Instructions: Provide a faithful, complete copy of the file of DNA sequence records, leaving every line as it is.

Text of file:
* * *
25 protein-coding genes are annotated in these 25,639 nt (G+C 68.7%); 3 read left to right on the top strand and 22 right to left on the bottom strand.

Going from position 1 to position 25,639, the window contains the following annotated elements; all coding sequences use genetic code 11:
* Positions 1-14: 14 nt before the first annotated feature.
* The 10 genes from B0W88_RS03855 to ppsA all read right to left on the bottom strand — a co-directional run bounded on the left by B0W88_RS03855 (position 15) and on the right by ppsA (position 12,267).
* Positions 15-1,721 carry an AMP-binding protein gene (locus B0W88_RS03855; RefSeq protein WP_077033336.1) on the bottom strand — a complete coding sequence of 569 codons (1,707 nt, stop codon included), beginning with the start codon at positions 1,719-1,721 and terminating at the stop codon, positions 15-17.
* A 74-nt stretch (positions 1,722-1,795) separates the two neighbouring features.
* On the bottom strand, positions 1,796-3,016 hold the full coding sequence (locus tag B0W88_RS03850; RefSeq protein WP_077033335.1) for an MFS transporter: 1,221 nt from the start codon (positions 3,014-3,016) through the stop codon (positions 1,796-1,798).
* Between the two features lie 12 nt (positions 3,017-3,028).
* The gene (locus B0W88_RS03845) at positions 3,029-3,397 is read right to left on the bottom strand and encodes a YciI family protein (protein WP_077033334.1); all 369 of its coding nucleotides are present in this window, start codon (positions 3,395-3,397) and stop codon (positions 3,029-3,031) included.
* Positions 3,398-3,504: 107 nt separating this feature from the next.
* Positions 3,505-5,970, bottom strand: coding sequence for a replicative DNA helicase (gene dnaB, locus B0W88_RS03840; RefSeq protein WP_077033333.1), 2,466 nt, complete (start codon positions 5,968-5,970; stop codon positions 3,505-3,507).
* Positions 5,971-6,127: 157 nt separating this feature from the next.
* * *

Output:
25 protein-coding genes are annotated in these 25,639 nt (G+C 68.7%); 3 read left to right on the top strand and 22 right to left on the bottom strand.

Going from position 1 to position 25,639, the window contains the following annotated elements; all coding sequences use genetic code 11:
* Positions 1-14: 14 nt before the first annotated feature.
* The 10 genes from B0W88_RS03855 to ppsA all read right to left on the bottom strand — a co-directional run bounded on the left by B0W88_RS03855 (position 15) and on the right by ppsA (position 12,267).
* Positions 15-1,721 carry an AMP-binding protein gene (locus B0W88_RS03855; RefSeq protein WP_077033336.1) on the bottom strand — a complete coding sequence of 569 codons (1,707 nt, stop codon included), beginning with the start codon at positions 1,719-1,721 and terminating at the stop codon, positions 15-17.
* A 74-nt stretch (positions 1,722-1,795) separates the two neighbouring features.
* On the bottom strand, positions 1,796-3,016 hold the full coding sequence (locus tag B0W88_RS03850; RefSeq protein WP_077033335.1) for an MFS transporter: 1,221 nt from the start codon (positions 3,014-3,016) through the stop codon (positions 1,796-1,798).
* Between the two features lie 12 nt (positions 3,017-3,028).
* The gene (locus B0W88_RS03845) at positions 3,029-3,397 is read right to left on the bottom strand and encodes a YciI family protein (protein WP_077033334.1); all 369 of its coding nucleotides are present in this window, start codon (positions 3,395-3,397) and stop codon (positions 3,029-3,031) included.
* Positions 3,398-3,504: 107 nt separating this feature from the next.
* Positions 3,505-5,970, bottom strand: coding sequence for a replicative DNA helicase (gene dnaB, locus B0W88_RS03840; RefSeq protein WP_077033333.1), 2,466 nt, complete (start codon positions 5,968-5,970; stop codon positions 3,505-3,507).
* Positions 5,971-6,127: 157 nt separating this feature from the next.